New York City

Opinion: Adams must take bold steps to bring real change in New York

The mayor’s “Working People’s Agenda” right now lacks long-term, systemic solutions.

Mayor Eric Adams delivers his first State of the City address at Queens Theater on January 26, 2023.

Mayor Eric Adams delivers his first State of the City address at Queens Theater on January 26, 2023. Michael Appleton/Mayoral Photography Office

During his State of the City address, Mayor Eric Adams announced a “Working People’s Agenda” focused on housing, jobs, safety, and care – providing a timely call to action to ensure more New Yorkers can get access to affordable housing, living wage jobs, safe streets, and quality health care.

As he looks to implement this agenda, however, the mayor and his administration face a big challenge: identifying and carrying out ambitious solutions to problems that require more than surface-level policies.

The New York Community Trust is proud to support several of the Mayor’s announced priorities, including placing people with disabilities in internships, ensuring that schools use research-proven reading curricula, creating new public spaces, making Open Streets permanent throughout the five boroughs, and expanding clubhouses where people struggling with mental illness can get peer support and case management services all in one place.

But New York is only as strong as our neighbors who struggle the most. And, unfortunately, Mayor Adams’ initial plans are not yet extensive enough to properly address the challenges facing the city’s most vulnerable residents. 

Admittedly, the solutions to the city’s homelessness and mental health crises are complex and demanding. But now is the time for the city to do the long-term work of generating real solutions. 

New York needs Mayor Adams to think and act big, even in the face of serious fiscal constraints. 

The city needs systemic improvements in the quality of our education – more than mandated phonics curricula and one literacy specialist per school – as well as large-scale job training, supportive housing, and accessible mental health care. These improvements will necessarily be intertwined, and will improve the lives of all New Yorkers for decades to come.

We know what’s possible when we invest in holistic approaches that address the underlying causes of homelessness and crime.

While it’s important to work closely with our business community, those efforts must be accompanied by making jobs livable. And as the city’s recovery lags, many New Yorkers are still looking for jobs and facing desperate circumstances.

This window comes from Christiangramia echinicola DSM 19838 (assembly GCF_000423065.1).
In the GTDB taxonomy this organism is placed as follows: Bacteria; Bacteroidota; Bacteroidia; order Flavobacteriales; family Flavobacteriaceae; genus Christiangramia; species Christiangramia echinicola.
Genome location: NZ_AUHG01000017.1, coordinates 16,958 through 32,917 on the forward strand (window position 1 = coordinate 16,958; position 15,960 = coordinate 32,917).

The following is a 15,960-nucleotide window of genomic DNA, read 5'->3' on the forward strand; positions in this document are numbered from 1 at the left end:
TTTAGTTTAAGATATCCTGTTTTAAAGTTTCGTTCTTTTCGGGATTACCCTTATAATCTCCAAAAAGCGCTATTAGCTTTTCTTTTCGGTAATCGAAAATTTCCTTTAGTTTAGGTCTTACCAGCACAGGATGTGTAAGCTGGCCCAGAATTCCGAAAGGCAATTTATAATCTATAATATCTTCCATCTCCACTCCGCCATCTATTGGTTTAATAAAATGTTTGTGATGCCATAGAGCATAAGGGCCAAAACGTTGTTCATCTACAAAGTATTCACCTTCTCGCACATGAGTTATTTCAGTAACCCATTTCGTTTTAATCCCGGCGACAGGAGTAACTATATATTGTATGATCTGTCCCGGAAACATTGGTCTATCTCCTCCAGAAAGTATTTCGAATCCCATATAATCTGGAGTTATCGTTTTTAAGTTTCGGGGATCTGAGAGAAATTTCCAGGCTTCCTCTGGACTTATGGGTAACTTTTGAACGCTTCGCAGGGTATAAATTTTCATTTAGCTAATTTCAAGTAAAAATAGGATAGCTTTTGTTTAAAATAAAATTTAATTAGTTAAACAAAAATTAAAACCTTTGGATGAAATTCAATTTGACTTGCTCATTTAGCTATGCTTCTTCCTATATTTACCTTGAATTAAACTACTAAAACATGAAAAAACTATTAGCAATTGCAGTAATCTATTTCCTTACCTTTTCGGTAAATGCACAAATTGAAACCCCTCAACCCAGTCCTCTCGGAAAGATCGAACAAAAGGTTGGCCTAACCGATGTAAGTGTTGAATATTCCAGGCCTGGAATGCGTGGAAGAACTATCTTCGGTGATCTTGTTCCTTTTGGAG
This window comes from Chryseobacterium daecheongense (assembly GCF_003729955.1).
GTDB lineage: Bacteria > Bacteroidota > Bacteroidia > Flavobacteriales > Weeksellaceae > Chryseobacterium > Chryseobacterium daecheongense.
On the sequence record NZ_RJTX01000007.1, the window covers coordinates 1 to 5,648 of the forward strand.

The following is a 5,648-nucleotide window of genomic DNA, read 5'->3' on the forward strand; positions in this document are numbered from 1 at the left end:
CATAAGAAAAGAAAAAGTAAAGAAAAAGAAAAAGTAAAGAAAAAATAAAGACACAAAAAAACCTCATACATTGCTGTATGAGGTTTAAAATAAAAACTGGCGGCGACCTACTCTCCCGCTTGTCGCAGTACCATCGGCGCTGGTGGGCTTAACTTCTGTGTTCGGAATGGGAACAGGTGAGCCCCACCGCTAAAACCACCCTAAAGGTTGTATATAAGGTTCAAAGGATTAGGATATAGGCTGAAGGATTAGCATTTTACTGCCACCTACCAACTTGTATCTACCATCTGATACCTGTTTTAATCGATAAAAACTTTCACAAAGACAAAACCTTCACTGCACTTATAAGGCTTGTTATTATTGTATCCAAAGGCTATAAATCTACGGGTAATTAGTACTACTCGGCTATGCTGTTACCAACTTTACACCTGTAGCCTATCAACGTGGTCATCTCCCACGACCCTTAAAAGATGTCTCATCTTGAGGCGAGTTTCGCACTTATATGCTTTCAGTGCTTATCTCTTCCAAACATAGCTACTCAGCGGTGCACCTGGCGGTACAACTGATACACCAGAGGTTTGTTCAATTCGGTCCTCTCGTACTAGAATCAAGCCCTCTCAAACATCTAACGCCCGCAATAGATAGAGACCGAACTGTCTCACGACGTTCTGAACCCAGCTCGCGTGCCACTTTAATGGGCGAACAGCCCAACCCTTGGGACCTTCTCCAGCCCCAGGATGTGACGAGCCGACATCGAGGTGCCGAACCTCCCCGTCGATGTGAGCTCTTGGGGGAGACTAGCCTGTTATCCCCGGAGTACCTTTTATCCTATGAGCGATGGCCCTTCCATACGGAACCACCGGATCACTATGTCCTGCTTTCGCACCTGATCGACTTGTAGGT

The mayor’s Future of Workers’ Task Force has the potential to coordinate investments in proven programs that give workers the skills to build careers and meet the needs of our city’s businesses – while adjusting to changing labor market conditions. And the mayor and City Council can continue to work together on critical worker protections.

Generating deeply affordable housing and reversing years of underfunding at the New York City Housing Authority will be complex and potentially divisive, but will have far greater effects on affordability and habitability than a limited number of affordable housing units. 

And rather than getting people struggling with mental illness out of sight, we need to find ways to provide them the support they need to lead fulfilling lives. Healthcare through the city’s shelter system – as the mayor proposes – is one step. But emergency shelters, jails, and short-term hospital stays are not long-term solutions, particularly when even well-insured New Yorkers struggle to find the mental health care they need. 

Supportive housing provides those who are most vulnerable with access to affordable homes supplemented with on-site social services, including mental health care and job training. Supportive housing can keep New Yorkers who face mental and behavioral health challenges housed and off the streets. 

The Trust already invests in nonprofits – including the Supportive Housing Network of New York, Breaking Ground, and Urban Pathways  – that are successfully preserving developments and creating new supportive housing units. 

But nonprofits cannot go it alone.

Our city can invest in and provide incentives to developers and nonprofits to create more supportive housing – which will reduce homelessness and help more of our neighbors live healthy lives. 

By investing in solutions to interrelated, root causes of homelessness and crime, Adams can set New York on a path to being a city that takes care of all its residents. 

Although the coming year will likely require difficult choices, now is the time for our mayor to take the bold steps needed to create a safer, healthier, and more prosperous future for all New Yorkers.